By J.J. Lamb

Jimmy and Oscar Leon anxiously waited for their mother, Carmen, to have everything ready for their long walk from their home along the Pantano to the Vail Depot. Once a month they went to town (Tucson) to shop and visit family and friends. They stayed overnight in town with family. For Oscar and Jimmy this was the best part—they would get to play with cousins. They didn’t want to miss the train!

With everything finally in order, they set off walking southeast down the dirt road toward Vail. It wasn’t long before they passed by the pond created from channeled flood waters of the Pantano Wash by their grandfather, Santiago Santos Leon. One of Jimmy and Oscar’s jobs was to collect water, strain out tadpoles and other wriggly water creatures, then funnel it into burlap-wrapped clay ollas. These were hung outside in the shade where desert breezes cooled the family’s drinking water. Water was precious, not a drop was wasted.

Mariana Leon (seated), (standing L to R) Louisa, Rita, Ygnacia and Soccoro at their homestead. Leon Collection, Vail Preservation Society

To pass the time, the boys started a game of ‘kick the can’ as they raced ahead of their mother. Several truckloads of produce from the farms and orchards at La Cienega Ranch (Rancho del Lago) passed them headed in the opposite direction on the roughly two-and-a-half-mile walk to Vail. The road passed by the cemetery. The Leon Cemetery was a part of their family’s homestead and everyday life. Most people who called Vail home lived far apart from each other on their homesteads where they worked the land to make a life. They had gardens or small farms and raised livestock and ranched. Many had a mining claim—or two—and cowboyed for the larger ranches. Some also worked for the Southern Pacific railroad. The Leon Cemetery was a place where all those disparate Vail stories intertwined. The Leon Cemetery brought Vail’s families together, to grieve, to celebrate, to pass on traditions and to work together.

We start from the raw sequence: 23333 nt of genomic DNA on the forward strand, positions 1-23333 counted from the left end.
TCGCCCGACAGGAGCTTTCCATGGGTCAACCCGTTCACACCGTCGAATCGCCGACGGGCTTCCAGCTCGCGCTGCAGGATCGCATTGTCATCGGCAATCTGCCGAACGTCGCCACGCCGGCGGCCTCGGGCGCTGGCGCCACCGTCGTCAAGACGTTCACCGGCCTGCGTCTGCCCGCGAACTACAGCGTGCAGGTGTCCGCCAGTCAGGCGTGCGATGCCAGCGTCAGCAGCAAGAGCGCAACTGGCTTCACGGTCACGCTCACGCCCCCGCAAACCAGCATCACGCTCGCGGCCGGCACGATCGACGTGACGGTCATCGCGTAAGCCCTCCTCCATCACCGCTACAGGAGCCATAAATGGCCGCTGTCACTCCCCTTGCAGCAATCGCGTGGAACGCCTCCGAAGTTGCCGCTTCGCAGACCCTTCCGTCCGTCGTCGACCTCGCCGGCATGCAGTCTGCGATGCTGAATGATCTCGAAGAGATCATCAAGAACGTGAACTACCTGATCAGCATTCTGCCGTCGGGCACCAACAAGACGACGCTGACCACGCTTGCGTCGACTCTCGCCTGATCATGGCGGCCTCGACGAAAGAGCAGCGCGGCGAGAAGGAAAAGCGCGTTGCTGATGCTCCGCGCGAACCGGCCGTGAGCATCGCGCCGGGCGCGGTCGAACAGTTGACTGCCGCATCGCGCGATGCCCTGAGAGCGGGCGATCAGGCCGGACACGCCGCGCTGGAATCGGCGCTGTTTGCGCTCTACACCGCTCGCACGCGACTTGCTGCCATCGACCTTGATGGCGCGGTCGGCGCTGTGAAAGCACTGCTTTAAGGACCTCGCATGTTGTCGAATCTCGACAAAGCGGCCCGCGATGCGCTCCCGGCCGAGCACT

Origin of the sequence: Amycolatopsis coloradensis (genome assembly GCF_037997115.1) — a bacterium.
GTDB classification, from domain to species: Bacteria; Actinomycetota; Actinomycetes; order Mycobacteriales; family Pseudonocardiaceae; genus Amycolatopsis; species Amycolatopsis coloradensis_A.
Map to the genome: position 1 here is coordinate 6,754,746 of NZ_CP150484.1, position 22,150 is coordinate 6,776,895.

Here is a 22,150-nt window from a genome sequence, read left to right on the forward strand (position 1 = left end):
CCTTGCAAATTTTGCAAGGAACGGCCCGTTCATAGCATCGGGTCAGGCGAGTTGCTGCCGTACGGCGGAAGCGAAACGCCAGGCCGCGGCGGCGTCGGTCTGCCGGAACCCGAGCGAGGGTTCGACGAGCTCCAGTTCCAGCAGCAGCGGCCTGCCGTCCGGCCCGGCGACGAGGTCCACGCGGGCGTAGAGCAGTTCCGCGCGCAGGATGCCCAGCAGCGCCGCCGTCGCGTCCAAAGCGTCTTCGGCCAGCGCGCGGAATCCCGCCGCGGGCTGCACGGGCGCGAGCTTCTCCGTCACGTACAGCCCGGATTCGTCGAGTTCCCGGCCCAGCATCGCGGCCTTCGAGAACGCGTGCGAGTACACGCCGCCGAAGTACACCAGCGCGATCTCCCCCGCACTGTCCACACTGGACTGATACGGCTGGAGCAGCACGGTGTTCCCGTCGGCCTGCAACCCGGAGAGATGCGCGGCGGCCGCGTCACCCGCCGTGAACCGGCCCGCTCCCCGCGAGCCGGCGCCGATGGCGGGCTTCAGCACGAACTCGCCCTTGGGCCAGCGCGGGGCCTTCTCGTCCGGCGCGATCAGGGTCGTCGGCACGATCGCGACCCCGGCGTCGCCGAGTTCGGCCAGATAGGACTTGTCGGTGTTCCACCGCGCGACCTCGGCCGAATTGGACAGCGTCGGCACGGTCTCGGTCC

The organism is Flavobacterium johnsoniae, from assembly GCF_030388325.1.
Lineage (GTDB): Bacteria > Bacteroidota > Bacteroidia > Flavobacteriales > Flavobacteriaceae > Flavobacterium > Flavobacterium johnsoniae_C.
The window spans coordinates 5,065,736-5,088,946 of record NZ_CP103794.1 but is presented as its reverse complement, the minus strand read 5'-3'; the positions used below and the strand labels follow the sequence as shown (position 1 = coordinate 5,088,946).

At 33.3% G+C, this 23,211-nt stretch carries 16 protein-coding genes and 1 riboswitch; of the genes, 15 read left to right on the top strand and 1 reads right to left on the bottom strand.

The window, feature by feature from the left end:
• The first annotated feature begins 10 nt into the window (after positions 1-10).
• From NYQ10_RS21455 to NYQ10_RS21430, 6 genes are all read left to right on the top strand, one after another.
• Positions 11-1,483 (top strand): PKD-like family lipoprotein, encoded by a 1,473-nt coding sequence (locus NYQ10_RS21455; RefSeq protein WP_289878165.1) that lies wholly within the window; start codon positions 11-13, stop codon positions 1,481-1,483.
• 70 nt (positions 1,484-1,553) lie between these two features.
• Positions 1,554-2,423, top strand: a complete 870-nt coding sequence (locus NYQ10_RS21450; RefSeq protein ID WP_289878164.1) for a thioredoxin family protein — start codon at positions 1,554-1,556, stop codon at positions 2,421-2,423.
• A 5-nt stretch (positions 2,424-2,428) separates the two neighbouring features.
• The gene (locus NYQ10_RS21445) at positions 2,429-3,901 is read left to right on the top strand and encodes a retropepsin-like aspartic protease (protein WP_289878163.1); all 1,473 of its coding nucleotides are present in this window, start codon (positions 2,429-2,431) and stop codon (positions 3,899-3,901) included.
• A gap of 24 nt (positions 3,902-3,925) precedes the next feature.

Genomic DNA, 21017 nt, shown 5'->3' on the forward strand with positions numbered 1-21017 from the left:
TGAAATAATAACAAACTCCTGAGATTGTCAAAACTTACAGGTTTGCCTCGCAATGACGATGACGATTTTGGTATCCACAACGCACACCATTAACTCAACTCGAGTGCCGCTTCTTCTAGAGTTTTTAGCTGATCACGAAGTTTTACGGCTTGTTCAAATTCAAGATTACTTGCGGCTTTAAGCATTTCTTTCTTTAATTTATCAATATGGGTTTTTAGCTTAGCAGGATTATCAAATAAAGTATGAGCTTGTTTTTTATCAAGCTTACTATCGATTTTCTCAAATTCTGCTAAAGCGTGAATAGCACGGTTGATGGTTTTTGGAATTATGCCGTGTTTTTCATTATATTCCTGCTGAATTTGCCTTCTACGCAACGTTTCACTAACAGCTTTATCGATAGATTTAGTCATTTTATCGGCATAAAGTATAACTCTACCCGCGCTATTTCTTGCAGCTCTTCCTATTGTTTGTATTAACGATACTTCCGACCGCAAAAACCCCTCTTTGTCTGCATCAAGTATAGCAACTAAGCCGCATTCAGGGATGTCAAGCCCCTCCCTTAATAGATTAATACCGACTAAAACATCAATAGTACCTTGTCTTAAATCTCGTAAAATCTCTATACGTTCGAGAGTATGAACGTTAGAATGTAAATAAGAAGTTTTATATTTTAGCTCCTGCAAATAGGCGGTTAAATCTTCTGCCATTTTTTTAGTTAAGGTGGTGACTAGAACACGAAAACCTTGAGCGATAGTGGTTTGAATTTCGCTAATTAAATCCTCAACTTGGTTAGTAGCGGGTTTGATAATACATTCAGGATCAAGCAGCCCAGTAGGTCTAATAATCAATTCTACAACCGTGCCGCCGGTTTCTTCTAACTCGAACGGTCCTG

There were many relatives buried there. The boys had heard the story of Carmelita, one of the first to be laid to rest in the Leon Cemetery. Carmelita had a beautiful voice, she loved to laugh, sing, and play the guitar. She was only 15 when she was accidentally shot by her cousin one afternoon. The sad incident was recorded in the September 25, 1913 issue of the Tucson Daily Citizen, “Sing me a song on your guitar.” Cried young Rafael Romero to Carmelita Leon, as he played with a rifle. She laughed, thinking that he was playfully threatening her with it. The rifle was discharged both say accidentally.”

Santiago Bravo Leon c1920. Leon Collection, Vail Preservation Society

Carmelita’s parents, Santiago S. and Mariana Leon, rushed her from Vail to St. Mary’s Hospital. Her intestines were perforated by the shot. Carmelita is quoted in the newspaper as saying, “I think he did it in fun.” Carmelita was sure the fatal shot was an accident. She died at 12:15 p.m. on Thursday, September 24, 1913.